The importance of exercise after heart failure

By The Health News Team | June 30, 2022
People exercising at home

Living with a chronic health condition, such as heart failure, involves managing symptoms and adopting healthy behaviors. Following a healthy diet along with daily exercise have been shown to improve heart strength, so that people with heart failure can live full lives.

Although heart failure can make it difficult to exercise, it’s important to not be afraid of physical activity. Exercise, when done safely and under the guidance of a clinical professional, can help relieve heart failure symptoms, reduce the risk of future hospitalizations and boost energy.

Exercise increases the heart’s pumping strength, delivering more blood to muscles throughout the body. And according to Alex Angeli, a clinical exercise physiologist with the cardiac rehabilitation program at Sharp Grossmont Hospital, exercise also improves gas exchanges in the lungs.

“This means more oxygen will be available for muscles to produce energy,” Angeli says. “As a result, you will feel less tired and short of breath when exerting yourself. You will also have more energy and endurance to go about daily life.”

Getting started
Angeli suggests starting slowly and building up gradually when beginning an exercise program. A person can start with as little as 10 minutes of light to moderate aerobic exercise per day, he says, and build up to 30 minutes per day.

“It is also important for people with heart failure to warm up for five to 10 minutes,” Angeli says. “Warming up prepares the muscles and heart for exercise, which in turn helps prevent you from getting tired or short of breath quickly.”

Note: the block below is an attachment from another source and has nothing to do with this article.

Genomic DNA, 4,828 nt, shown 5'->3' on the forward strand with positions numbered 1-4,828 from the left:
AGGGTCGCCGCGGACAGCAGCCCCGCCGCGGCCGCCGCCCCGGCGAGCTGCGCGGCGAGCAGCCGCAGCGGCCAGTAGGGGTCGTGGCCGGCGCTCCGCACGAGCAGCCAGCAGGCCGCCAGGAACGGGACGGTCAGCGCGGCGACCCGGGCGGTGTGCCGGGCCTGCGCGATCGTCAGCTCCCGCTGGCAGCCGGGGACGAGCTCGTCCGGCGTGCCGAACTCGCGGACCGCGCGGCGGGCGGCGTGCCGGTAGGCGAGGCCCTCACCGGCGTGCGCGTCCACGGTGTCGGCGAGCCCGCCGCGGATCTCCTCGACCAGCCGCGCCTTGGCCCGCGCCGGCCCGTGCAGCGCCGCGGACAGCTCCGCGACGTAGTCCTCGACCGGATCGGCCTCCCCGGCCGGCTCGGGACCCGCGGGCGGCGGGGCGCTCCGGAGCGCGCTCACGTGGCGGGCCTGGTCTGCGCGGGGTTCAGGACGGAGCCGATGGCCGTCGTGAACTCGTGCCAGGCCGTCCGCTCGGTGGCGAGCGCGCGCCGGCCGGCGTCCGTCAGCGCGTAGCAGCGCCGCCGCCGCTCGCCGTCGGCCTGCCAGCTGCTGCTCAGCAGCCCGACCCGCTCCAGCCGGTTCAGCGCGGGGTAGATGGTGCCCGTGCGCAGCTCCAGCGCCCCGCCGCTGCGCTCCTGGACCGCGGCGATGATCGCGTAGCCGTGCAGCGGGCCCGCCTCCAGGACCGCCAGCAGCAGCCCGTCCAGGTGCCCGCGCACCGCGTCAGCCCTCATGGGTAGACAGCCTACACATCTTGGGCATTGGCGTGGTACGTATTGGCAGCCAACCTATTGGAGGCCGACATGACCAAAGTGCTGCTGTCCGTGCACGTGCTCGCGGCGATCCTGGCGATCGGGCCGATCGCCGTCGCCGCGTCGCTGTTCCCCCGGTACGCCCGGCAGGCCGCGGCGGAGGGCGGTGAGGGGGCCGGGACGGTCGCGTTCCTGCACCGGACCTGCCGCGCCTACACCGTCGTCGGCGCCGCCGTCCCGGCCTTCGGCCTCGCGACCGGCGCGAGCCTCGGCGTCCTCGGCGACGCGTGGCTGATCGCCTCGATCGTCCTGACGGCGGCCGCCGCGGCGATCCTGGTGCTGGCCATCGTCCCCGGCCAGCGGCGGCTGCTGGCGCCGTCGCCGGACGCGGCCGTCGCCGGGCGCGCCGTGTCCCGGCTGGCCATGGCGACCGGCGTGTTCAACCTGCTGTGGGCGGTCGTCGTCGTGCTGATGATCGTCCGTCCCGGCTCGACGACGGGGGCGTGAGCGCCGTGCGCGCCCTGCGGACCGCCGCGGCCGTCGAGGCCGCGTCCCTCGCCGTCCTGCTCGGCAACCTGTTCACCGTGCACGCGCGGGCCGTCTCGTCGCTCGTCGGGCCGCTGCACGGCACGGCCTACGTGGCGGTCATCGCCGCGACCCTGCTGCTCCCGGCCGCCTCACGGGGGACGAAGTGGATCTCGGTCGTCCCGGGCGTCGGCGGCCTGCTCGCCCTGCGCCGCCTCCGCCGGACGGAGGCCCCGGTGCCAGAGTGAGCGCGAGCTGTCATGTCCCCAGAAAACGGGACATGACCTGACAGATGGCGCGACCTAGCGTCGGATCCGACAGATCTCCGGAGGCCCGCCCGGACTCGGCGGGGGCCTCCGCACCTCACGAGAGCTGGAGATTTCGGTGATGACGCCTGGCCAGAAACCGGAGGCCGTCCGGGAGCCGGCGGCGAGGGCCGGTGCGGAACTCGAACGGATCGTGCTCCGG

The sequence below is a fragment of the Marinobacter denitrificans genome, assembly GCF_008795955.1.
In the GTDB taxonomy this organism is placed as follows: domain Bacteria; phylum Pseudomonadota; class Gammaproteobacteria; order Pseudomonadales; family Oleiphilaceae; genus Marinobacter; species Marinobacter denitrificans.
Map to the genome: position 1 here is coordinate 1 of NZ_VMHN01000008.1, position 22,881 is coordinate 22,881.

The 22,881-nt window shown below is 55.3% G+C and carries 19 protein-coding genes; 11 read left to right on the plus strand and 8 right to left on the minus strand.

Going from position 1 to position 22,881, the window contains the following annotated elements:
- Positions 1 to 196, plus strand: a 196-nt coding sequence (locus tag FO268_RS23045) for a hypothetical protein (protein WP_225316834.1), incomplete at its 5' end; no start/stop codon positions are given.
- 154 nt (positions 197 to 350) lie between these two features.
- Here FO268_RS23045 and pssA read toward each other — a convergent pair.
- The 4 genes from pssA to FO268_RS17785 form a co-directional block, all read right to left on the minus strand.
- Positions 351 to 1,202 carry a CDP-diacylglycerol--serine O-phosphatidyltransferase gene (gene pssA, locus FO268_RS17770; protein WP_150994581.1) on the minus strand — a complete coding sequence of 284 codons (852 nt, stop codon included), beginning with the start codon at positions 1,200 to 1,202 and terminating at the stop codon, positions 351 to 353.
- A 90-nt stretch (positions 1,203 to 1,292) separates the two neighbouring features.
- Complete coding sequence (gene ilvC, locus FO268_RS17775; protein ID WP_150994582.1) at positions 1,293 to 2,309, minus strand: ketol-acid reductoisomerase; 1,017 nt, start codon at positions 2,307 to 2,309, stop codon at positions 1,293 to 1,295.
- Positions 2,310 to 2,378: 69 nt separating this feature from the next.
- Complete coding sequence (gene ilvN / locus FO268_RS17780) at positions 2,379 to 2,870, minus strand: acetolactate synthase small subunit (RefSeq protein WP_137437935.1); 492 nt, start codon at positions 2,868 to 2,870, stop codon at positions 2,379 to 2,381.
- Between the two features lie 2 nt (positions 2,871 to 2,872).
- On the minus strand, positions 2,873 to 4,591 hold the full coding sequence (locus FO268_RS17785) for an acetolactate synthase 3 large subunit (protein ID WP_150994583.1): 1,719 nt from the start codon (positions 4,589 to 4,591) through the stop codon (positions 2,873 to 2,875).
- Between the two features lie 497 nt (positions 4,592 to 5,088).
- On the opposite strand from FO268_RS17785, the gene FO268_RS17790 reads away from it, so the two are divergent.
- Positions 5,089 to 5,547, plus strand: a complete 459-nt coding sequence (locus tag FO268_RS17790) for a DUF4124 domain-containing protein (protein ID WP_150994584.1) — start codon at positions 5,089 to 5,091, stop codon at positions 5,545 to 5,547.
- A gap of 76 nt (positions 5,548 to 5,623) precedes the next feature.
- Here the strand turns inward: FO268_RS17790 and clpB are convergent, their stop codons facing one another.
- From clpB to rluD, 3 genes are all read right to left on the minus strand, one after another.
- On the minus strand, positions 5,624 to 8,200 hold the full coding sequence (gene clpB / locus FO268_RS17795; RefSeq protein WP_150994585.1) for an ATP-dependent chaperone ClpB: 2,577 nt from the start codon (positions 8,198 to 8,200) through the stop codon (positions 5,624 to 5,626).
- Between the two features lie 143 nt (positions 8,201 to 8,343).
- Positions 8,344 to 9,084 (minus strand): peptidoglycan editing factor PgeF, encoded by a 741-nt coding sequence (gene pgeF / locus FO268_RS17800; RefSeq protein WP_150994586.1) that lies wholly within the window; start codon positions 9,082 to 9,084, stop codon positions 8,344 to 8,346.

Angeli also recommends prioritizing frequency and duration of exercise over intensity. “It’s better to do a little exercise most days of the week, rather than exercising vigorously for only one or two days a week,” he says.

Be sure to speak with your doctor before starting an exercise regimen. They can help you identify exercises that are right for you and may recommend joining a cardiac rehabilitation program.

Cardiac rehabilitation is a medically supervised and structured program, which is recommended for some patients with heart failure. In the program, rehabilitation staff monitor and coach participants through exercises safely.

When exercising or at rest, it’s important to listen to your body. Tell your doctor about any new symptoms, such as chest pain, dizziness, lightheadedness or increased shortness of breath.

“Staying physically active not only helps our heart and body, but also helps us feel good,” says Angeli. “The key when exercising with heart failure is to start slowly and keep your doctor updated on your progress, so that adjustments can be made as needed.”

Looking to regain strength after heart failure? Watch our video series on resistance band exercises, which are effective and easy to do at home.

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Alex Angeli

Contributor

Alex Angeli is a clinical exercise physiologist with the cardiac rehabilitation program at Sharp Grossmont Hospital.


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